Creditors cannot access money in your bank account unless a court order (also known as a ‘garnishee order’) is made to allow creditors to recover debt by taking money from your bank account or salary.

If this happens, the creditor can take money out of your bank account unless you pay the debt in full or make an alternative payment arrangement such as paying in instalments through the court.

Can you deposit money into somebody else's bank account?

One of the easiest banking tasks in the world is depositing money. You can even deposit money into someone else’s bank account if you wish.

The basic information you need to deposit money into a third-party bank account is:

  • Payee’s name
  • Bank, building society or credit union (though this isn’t necessary)
  • BSB (or bank code, which is the branch identifier)
  • Account number

Including the name of the financial institution isn’t necessary – particularly with online banking – because the BSB will identify this for you.

A handy tip is to record yourself (or add a personal message) in the transaction description or reference. This will show up on the recipients account, letting them know who’s paid them the money.

How to transfer money to another bank account

Transferring money to another bank is often called a bank transfer, and it can be done a few different ways.

Customers generally need three pieces of information to transfer money to another bank account. Customers need the account name, BSB and account number of the account they wish to transfer money to.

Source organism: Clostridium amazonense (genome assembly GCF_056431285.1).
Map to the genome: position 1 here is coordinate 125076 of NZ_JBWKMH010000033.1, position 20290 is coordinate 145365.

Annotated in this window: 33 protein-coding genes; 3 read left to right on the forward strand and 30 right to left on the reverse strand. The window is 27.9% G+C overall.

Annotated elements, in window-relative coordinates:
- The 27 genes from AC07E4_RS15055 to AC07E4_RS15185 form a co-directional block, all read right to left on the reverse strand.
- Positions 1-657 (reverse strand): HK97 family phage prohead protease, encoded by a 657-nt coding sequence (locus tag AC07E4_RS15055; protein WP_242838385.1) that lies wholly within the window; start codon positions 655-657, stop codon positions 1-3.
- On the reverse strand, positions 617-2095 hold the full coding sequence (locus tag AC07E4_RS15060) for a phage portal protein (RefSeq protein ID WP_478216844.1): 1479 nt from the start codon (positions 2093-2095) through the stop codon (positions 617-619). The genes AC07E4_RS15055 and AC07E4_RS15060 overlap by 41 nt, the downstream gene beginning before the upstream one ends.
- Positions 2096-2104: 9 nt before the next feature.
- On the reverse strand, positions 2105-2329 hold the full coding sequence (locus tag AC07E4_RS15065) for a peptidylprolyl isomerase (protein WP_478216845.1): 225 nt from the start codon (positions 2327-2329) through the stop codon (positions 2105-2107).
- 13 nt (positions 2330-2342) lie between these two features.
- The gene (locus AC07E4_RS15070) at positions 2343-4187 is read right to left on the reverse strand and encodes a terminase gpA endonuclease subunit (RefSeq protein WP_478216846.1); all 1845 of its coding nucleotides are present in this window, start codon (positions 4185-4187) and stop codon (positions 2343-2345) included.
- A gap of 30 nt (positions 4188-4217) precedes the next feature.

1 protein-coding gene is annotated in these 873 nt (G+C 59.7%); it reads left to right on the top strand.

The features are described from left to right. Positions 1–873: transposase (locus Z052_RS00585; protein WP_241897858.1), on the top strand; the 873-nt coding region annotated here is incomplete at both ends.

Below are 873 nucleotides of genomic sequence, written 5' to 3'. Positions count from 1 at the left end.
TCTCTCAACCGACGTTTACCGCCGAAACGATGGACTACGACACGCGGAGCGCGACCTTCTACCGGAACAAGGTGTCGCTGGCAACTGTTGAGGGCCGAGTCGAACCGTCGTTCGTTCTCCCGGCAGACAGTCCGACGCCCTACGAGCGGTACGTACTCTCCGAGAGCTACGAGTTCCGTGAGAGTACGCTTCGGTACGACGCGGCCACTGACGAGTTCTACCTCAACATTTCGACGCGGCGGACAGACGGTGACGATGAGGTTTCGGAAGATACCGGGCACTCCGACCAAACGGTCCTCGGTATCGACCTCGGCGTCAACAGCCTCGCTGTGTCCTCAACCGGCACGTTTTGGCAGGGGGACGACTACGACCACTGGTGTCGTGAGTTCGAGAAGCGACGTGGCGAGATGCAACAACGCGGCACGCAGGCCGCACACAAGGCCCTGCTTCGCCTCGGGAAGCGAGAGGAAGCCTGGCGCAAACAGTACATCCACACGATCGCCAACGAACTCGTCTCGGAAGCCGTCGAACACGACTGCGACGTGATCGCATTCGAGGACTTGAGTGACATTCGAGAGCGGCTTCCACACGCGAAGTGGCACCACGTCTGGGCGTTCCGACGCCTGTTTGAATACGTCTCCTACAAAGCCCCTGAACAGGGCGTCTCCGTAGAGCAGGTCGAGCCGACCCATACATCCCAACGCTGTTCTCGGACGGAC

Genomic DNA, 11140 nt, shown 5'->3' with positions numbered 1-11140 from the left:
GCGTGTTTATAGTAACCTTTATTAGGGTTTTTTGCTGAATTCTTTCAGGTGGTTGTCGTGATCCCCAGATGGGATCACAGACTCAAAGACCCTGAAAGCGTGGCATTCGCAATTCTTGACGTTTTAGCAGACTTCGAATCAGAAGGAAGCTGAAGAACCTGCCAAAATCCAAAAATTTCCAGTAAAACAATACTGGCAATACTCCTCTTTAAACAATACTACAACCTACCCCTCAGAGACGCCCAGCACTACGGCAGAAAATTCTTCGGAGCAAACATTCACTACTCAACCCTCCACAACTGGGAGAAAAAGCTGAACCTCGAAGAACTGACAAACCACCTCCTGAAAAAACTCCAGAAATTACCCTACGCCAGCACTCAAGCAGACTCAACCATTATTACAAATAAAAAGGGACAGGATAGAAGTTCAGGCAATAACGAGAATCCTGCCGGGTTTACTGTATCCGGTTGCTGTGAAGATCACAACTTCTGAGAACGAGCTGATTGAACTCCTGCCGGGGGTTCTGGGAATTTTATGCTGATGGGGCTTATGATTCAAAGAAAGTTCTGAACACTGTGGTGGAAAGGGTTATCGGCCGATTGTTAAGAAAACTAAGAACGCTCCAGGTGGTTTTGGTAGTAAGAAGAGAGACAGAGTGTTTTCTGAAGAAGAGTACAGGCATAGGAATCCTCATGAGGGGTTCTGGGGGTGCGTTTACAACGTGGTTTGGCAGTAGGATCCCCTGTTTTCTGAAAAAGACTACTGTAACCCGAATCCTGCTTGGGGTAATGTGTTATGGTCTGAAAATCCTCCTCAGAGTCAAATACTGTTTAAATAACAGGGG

One way of transferring money to another bank account is in a branch with the help of a staff member; they will often give you a receipt as well as confirmation of the transfer.

Transfers can be also made via internet banking and phone banking.

Some banks also allow customers to make transfers via partnered ATMs, especially if the account is with the same bank.

Can I find my bank account number online?

Yes, you can find your bank account number by logging into your online banking and clicking on the relevant account.

Do I need to open a business bank account?

Just because you’re in business doesn’t necessarily mean you need a business bank account. You could be a sole trader not registered for GST, and use your personal bank account for business.

If you do want a business account, there are plenty of benefits attached to business transaction and savings accounts, as well as business term deposits.

There are business bank accounts designed for businesses with a high volume of transactions, and those for start-ups with a small amount of trade. You could also include an EFTPOS service with your account.

Some business bank accounts charge for the number of transactions per month, while others offer a pay-as-you-go fee structure, where you only pay fees for transactions you make.